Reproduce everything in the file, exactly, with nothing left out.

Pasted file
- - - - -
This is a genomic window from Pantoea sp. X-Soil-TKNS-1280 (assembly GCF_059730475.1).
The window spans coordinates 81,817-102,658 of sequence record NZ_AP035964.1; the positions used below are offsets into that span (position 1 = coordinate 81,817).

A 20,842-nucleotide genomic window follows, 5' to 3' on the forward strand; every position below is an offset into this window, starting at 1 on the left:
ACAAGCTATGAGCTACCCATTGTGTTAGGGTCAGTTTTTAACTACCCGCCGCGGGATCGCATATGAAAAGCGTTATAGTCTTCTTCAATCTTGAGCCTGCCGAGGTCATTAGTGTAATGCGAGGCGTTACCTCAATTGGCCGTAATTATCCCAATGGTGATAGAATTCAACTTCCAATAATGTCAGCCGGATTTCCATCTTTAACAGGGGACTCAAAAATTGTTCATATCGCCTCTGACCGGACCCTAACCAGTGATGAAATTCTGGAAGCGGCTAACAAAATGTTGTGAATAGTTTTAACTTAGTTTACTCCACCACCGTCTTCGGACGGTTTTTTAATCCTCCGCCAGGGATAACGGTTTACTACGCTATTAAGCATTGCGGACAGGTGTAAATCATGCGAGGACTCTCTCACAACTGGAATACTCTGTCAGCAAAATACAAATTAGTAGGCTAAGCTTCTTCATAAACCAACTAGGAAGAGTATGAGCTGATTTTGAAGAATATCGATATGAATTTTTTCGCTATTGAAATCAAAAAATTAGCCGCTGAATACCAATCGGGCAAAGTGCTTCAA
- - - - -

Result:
This is a genomic window from Pantoea sp. X-Soil-TKNS-1280 (assembly GCF_059730475.1).
The window spans coordinates 81,817-102,658 of sequence record NZ_AP035964.1; the positions used below are offsets into that span (position 1 = coordinate 81,817).

A 20,842-nucleotide genomic window follows, 5' to 3' on the forward strand; every position below is an offset into this window, starting at 1 on the left:
ACAAGCTATGAGCTACCCATTGTGTTAGGGTCAGTTTTTAACTACCCGCCGCGGGATCGCATATGAAAAGCGTTATAGTCTTCTTCAATCTTGAGCCTGCCGAGGTCATTAGTGTAATGCGAGGCGTTACCTCAATTGGCCGTAATTATCCCAATGGTGATAGAATTCAACTTCCAATAATGTCAGCCGGATTTCCATCTTTAACAGGGGACTCAAAAATTGTTCATATCGCCTCTGACCGGACCCTAACCAGTGATGAAATTCTGGAAGCGGCTAACAAAATGTTGTGAATAGTTTTAACTTAGTTTACTCCACCACCGTCTTCGGACGGTTTTTTAATCCTCCGCCAGGGATAACGGTTTACTACGCTATTAAGCATTGCGGACAGGTGTAAATCATGCGAGGACTCTCTCACAACTGGAATACTCTGTCAGCAAAATACAAATTAGTAGGCTAAGCTTCTTCATAAACCAACTAGGAAGAGTATGAGCTGATTTTGAAGAATATCGATATGAATTTTTTCGCTATTGAAATCAAAAAATTAGCCGCTGAATACCAATCGGGCAAAGTGCTTCAA